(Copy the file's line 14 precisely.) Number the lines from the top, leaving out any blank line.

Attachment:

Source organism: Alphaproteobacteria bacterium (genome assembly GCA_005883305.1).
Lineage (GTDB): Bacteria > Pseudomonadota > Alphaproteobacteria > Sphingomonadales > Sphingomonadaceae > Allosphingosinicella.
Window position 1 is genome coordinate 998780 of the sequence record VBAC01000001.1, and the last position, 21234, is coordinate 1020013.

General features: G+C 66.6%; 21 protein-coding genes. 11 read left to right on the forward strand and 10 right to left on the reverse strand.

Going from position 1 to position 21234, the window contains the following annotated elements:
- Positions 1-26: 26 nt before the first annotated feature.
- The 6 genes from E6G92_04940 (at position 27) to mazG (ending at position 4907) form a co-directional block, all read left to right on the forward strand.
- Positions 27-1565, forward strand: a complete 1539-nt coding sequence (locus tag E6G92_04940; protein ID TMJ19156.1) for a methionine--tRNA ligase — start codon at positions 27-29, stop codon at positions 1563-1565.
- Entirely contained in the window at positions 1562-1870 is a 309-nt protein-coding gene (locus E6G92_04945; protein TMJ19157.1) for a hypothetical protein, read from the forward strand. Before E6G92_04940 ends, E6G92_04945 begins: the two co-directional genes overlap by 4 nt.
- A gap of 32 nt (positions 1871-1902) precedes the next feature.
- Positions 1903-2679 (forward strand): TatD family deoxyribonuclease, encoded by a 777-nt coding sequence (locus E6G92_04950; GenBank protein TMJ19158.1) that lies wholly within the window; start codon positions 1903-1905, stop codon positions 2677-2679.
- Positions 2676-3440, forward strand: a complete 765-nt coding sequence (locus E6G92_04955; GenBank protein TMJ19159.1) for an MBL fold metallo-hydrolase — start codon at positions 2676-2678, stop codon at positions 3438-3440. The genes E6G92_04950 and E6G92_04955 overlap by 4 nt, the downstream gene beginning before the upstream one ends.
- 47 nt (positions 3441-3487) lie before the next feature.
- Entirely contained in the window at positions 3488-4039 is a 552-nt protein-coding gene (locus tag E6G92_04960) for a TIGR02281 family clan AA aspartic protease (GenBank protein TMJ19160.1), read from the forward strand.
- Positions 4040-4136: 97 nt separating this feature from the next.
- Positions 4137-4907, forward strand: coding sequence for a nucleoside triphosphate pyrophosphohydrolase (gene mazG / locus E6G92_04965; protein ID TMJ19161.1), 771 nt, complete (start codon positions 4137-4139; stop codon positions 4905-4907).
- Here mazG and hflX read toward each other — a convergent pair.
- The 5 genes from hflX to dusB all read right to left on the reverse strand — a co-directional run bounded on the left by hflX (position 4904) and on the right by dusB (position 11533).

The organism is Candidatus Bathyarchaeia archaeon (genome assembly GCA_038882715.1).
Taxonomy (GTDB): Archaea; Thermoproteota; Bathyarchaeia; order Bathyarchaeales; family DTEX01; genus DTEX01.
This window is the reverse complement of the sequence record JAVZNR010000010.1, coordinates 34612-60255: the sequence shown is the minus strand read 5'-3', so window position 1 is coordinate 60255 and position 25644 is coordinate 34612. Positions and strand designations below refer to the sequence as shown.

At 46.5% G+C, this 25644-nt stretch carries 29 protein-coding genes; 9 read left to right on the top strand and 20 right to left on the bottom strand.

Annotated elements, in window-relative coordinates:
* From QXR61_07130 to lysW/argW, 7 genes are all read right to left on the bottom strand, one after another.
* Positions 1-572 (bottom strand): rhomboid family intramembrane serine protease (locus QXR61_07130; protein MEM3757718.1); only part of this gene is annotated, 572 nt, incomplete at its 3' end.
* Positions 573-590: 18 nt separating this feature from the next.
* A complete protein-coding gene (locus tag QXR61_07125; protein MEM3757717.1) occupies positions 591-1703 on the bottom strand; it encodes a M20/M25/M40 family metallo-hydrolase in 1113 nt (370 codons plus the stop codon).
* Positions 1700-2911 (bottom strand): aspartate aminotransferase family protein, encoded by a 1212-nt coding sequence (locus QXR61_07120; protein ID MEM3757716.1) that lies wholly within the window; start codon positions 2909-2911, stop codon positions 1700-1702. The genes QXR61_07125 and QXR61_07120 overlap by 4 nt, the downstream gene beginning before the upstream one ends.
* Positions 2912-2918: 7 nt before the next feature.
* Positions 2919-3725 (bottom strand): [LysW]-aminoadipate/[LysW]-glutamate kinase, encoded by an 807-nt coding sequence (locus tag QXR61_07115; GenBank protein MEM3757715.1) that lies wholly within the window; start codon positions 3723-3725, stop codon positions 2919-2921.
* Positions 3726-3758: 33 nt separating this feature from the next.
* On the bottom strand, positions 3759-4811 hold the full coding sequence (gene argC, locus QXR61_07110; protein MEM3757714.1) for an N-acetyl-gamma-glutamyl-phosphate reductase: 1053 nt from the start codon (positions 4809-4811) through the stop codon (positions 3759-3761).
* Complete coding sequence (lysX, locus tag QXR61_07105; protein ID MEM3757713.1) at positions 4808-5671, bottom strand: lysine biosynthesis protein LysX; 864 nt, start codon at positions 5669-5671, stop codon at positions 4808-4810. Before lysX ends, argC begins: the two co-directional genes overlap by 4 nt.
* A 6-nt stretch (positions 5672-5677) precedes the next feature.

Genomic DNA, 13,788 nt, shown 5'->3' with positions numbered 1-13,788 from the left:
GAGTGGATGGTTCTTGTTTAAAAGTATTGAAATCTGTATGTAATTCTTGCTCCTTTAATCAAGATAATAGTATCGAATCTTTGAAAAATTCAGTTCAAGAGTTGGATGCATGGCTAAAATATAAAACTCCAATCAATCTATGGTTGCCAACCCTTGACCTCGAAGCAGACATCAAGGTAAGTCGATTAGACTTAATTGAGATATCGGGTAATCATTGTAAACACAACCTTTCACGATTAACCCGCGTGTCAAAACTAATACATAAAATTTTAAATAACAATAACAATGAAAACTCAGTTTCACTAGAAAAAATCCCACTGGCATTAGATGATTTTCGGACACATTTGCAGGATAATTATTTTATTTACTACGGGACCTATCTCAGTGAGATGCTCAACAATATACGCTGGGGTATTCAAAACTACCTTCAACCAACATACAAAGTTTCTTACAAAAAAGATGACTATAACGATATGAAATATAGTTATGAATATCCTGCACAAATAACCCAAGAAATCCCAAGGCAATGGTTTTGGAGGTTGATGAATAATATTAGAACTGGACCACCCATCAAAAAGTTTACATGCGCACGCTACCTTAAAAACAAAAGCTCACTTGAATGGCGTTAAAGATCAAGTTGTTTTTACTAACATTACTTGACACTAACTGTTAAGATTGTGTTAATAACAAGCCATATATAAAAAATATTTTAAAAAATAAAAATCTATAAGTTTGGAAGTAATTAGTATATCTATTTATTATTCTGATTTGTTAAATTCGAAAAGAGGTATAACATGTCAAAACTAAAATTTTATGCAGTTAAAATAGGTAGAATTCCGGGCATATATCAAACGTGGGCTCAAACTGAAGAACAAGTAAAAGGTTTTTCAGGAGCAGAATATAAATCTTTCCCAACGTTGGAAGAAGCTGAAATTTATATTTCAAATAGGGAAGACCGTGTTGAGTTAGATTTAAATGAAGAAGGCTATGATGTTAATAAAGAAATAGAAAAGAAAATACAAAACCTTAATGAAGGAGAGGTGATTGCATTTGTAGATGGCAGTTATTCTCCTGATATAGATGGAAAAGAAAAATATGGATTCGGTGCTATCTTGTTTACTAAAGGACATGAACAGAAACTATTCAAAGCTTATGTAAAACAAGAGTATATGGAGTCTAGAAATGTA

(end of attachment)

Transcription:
- Entirely contained in the window at positions 3488-4039 is a 552-nt protein-coding gene (locus tag E6G92_04960) for a TIGR02281 family clan AA aspartic protease (GenBank protein TMJ19160.1), read from the forward strand.